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Court acquits former French PM in smear trial

 Former Prime Minister Dominique de Villepin speaks after the verdict of the slander trial at the Paris courthouse Thursday Jan. 28, 2010, in Paris.  ...


Former Prime Minister Dominique de Villepin speaks after the verdict of the slander trial at the Paris courthouse Thursday Jan. 28, 2010, in Paris. ...

A court ruled Thursday that former French Prime Minister Dominique de Villepin did not take part in a smear campaign against President Nicolas Sarkozy, a verdict that means the two rivals may soon be sparring in the political arena again.
Villepin, a former diplomat known for his 2003 U.N. speech urging the U.S. not to invade Iraq, quickly suggested his acquittal means he is setting his sights on the presidency.
The 6-year court case backfired on Sarkozy who had been one of 40 plaintiffs. At one point, in a slip, Sarkozy had referred to the defendants in the case as "guilty."
On Thursday, the court accorded Sarkozy one euro ($1.40) in symbolic damages. But other defendants were convicted in the case, which involved a phony list of leading French politicians and businessmen who allegedly held secret accounts purportedly created to hold bribes from a 1991 sale of warships to Taiwan, and other shady income.
Following the verdict, Villepin, who served as French prime minister from 2005 to 2007 under President Jacques Chirac, said: "My innocence is recognized." In a hint that he is eyeing the 2012 presidential election, he said: "I want to turn toward the future, to serve the French, and in a spirit of unity, to contribute to France's recovery."
The complex case grabbed headlines in France as Villepin served as prime minister and left the country with questions about what goes on in the upper echelons of politics.
The so-called Clearstream case is named after a Luxembourg clearing house where a mysterious list of alleged clients surfaced, including Sarkozy and other leading political and business figures. The origin of the list, eventually deemed fake, and why it was created, became the center of the case, which delved into old international arms deals, offshore bank accounts and the French aviation and defense industries.
Sarkozy has said he believed the alleged smear campaign, known as the Clearstream case, was intended to upend his 2007 presidential bid and he filed suit, saying he believed Villepin was "the primary instigator." The court ruled that it saw no proof that Villepin ordered a smear campaign or knowingly failed to stop one.
Villepin had been charged with complicity in slander and forgery, and the prosecution had recommended an 18-month suspended sentence and a fine of (EURO)45,000 ($67,000).
On Thursday, Sarkozy "duly noted" the not-guilty verdict and said in a statement that he would not appeal _ which he cannot do in any event except for damages. However, he also noted "the severity of certain findings" in the case.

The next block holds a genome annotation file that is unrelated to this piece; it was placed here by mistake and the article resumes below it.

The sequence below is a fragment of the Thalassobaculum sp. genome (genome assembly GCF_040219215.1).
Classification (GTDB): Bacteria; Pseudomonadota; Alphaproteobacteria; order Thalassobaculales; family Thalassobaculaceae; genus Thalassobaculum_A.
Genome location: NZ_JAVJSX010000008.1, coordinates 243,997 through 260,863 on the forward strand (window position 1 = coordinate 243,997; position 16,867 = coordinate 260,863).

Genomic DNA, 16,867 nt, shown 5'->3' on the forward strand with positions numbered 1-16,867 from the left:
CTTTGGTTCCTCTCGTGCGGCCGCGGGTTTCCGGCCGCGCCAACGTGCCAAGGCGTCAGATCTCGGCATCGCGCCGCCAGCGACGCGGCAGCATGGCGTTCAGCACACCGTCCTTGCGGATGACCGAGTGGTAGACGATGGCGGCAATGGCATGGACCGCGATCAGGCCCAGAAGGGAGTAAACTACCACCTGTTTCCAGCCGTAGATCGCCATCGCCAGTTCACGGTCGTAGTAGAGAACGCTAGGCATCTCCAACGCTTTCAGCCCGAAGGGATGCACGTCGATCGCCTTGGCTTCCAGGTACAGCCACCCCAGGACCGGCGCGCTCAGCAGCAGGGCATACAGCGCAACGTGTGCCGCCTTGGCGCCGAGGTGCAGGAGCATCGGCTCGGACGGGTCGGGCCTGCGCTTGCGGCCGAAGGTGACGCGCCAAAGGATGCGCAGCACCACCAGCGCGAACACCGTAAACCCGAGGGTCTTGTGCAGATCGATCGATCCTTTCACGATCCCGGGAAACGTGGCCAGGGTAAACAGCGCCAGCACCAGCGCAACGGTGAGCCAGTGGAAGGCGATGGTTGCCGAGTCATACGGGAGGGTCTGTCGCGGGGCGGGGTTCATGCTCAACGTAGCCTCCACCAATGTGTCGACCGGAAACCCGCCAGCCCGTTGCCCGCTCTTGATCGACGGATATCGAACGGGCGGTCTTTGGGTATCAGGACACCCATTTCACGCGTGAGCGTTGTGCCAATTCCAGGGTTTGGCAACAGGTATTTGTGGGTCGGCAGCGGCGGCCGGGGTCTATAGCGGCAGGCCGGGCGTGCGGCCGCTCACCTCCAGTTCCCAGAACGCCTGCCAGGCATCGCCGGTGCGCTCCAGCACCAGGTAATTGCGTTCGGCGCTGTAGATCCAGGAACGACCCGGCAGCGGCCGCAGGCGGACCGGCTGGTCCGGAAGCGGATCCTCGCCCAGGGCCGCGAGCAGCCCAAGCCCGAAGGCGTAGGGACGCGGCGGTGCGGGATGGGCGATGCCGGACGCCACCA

For Sarkozy's lawyer, Thierry Herzog, the guilty got away.
"Yes, there was a plot and two people were convicted," Herzog said. But "the commander or commanders (of the scheme) were not."
One lawmaker in the governing UMP party echoed others by cheering the verdict.
"Imagine what a blow it would have been to our institutions if it had been shown that, at the highest level of state, officials had plotted for sordid political ends?" said Lionnel Luca.
The case dates to 2004, when both Villepin and Sarkozy were ministers under President Chirac, and both were considered serious contenders for the presidency.
Villepin accused Sarkozy of using the trial as a political weapon and cast himself as a victim of "abuse of power."
The list claimed to show clients who held secret accounts with Luxembourg clearing house Clearstream, purportedly created to hold bribes from a 1991 sale of warships to Taiwan, and other shady income.
Villepin was given the list and he asked a retired general to investigate it. Though it turned out to be a hoax, it was by then already circulating in political and legal circles. The indictment said Villepin should have alerted judicial authorities to the scam earlier.
Another high-profile defendant, Jean-Louis Gergorin, former vice president at Airbus' parent company EADS, was sentenced to three years in jail, with 21 months of that suspended, and fined (EURO)40,000 ($56,000) for slander and other illegal acts. He said he would appeal.
Imad Lahoud, alleged to be the one who falsified the list, was sentenced to three years in prison, with 18 months suspended, and fined (EURO)40,000 euros for his role in the falsification and other charges. Lahoud's lawyer said he and his client would decide whether to appeal.
The other defendants were an accountant accused of stealing Clearstream documents used to make the faked list, Florian Bourges, and Denis Robert, an investigative journalist accused of giving the Clearstream documents to Lahoud. Bourges was given a four-month suspended sentence for abuse of confidence. Robert was acquitted.
Villepin is not the first former prime minister of France to go before a court, though the affairs ended less happily for one of them.
In 2004, Alain Juppe was convicted in a corruption case.
In 1999, Laurent Fabius was acquitted of manslaughter in a case of people given blood transfusions tainted with the HIV virus.
Both men once were considered potential presidential candidates.

Updated : 2021-05-18 02:46 GMT+08:00